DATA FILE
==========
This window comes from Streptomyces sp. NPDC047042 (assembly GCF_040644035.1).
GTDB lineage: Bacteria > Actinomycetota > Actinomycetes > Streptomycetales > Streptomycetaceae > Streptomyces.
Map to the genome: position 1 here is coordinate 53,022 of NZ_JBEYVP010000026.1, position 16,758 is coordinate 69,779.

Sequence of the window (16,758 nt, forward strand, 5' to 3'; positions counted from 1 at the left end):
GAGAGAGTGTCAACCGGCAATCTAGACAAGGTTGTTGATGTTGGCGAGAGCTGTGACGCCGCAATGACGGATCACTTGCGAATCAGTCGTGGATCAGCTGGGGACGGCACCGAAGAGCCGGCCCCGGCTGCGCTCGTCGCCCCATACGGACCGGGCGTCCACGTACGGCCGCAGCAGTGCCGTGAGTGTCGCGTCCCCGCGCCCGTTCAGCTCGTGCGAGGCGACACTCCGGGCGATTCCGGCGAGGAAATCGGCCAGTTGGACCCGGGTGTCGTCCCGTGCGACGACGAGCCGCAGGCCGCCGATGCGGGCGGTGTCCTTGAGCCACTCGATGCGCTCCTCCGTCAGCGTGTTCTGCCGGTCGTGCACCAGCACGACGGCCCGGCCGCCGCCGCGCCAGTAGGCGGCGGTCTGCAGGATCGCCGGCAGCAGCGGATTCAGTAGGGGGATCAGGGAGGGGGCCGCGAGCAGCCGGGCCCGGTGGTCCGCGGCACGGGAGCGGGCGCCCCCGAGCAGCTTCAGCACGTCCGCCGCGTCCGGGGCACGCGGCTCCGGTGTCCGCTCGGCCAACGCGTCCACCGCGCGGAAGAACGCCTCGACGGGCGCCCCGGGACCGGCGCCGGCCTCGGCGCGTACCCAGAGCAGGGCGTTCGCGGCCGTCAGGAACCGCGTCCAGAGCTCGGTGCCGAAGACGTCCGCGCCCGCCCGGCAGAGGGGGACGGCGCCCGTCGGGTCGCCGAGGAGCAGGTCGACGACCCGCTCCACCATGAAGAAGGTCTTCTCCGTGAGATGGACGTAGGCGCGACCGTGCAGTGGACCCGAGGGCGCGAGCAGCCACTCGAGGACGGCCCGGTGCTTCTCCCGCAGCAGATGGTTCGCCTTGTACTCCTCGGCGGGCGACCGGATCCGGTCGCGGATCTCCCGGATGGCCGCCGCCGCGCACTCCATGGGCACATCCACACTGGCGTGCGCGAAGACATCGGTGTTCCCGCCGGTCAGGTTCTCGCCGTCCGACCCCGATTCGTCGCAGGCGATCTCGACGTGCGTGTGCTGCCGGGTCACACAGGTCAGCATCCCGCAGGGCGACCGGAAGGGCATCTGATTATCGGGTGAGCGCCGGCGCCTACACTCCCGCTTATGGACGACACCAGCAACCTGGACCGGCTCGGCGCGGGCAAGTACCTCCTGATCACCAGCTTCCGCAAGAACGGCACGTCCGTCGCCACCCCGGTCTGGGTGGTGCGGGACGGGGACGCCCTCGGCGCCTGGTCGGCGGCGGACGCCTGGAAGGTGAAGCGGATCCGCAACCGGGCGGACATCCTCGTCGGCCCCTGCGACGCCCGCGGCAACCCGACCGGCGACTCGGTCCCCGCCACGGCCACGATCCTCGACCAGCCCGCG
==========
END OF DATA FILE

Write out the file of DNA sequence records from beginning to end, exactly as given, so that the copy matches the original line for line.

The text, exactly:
This window comes from Streptomyces sp. NPDC047042 (assembly GCF_040644035.1).
GTDB lineage: Bacteria > Actinomycetota > Actinomycetes > Streptomycetales > Streptomycetaceae > Streptomyces.
Map to the genome: position 1 here is coordinate 53,022 of NZ_JBEYVP010000026.1, position 16,758 is coordinate 69,779.

Sequence of the window (16,758 nt, forward strand, 5' to 3'; positions counted from 1 at the left end):
GAGAGAGTGTCAACCGGCAATCTAGACAAGGTTGTTGATGTTGGCGAGAGCTGTGACGCCGCAATGACGGATCACTTGCGAATCAGTCGTGGATCAGCTGGGGACGGCACCGAAGAGCCGGCCCCGGCTGCGCTCGTCGCCCCATACGGACCGGGCGTCCACGTACGGCCGCAGCAGTGCCGTGAGTGTCGCGTCCCCGCGCCCGTTCAGCTCGTGCGAGGCGACACTCCGGGCGATTCCGGCGAGGAAATCGGCCAGTTGGACCCGGGTGTCGTCCCGTGCGACGACGAGCCGCAGGCCGCCGATGCGGGCGGTGTCCTTGAGCCACTCGATGCGCTCCTCCGTCAGCGTGTTCTGCCGGTCGTGCACCAGCACGACGGCCCGGCCGCCGCCGCGCCAGTAGGCGGCGGTCTGCAGGATCGCCGGCAGCAGCGGATTCAGTAGGGGGATCAGGGAGGGGGCCGCGAGCAGCCGGGCCCGGTGGTCCGCGGCACGGGAGCGGGCGCCCCCGAGCAGCTTCAGCACGTCCGCCGCGTCCGGGGCACGCGGCTCCGGTGTCCGCTCGGCCAACGCGTCCACCGCGCGGAAGAACGCCTCGACGGGCGCCCCGGGACCGGCGCCGGCCTCGGCGCGTACCCAGAGCAGGGCGTTCGCGGCCGTCAGGAACCGCGTCCAGAGCTCGGTGCCGAAGACGTCCGCGCCCGCCCGGCAGAGGGGGACGGCGCCCGTCGGGTCGCCGAGGAGCAGGTCGACGACCCGCTCCACCATGAAGAAGGTCTTCTCCGTGAGATGGACGTAGGCGCGACCGTGCAGTGGACCCGAGGGCGCGAGCAGCCACTCGAGGACGGCCCGGTGCTTCTCCCGCAGCAGATGGTTCGCCTTGTACTCCTCGGCGGGCGACCGGATCCGGTCGCGGATCTCCCGGATGGCCGCCGCCGCGCACTCCATGGGCACATCCACACTGGCGTGCGCGAAGACATCGGTGTTCCCGCCGGTCAGGTTCTCGCCGTCCGACCCCGATTCGTCGCAGGCGATCTCGACGTGCGTGTGCTGCCGGGTCACACAGGTCAGCATCCCGCAGGGCGACCGGAAGGGCATCTGATTATCGGGTGAGCGCCGGCGCCTACACTCCCGCTTATGGACGACACCAGCAACCTGGACCGGCTCGGCGCGGGCAAGTACCTCCTGATCACCAGCTTCCGCAAGAACGGCACGTCCGTCGCCACCCCGGTCTGGGTGGTGCGGGACGGGGACGCCCTCGGCGCCTGGTCGGCGGCGGACGCCTGGAAGGTGAAGCGGATCCGCAACCGGGCGGACATCCTCGTCGGCCCCTGCGACGCCCGCGGCAACCCGACCGGCGACTCGGTCCCCGCCACGGCCACGATCCTCGACCAGCCCGCG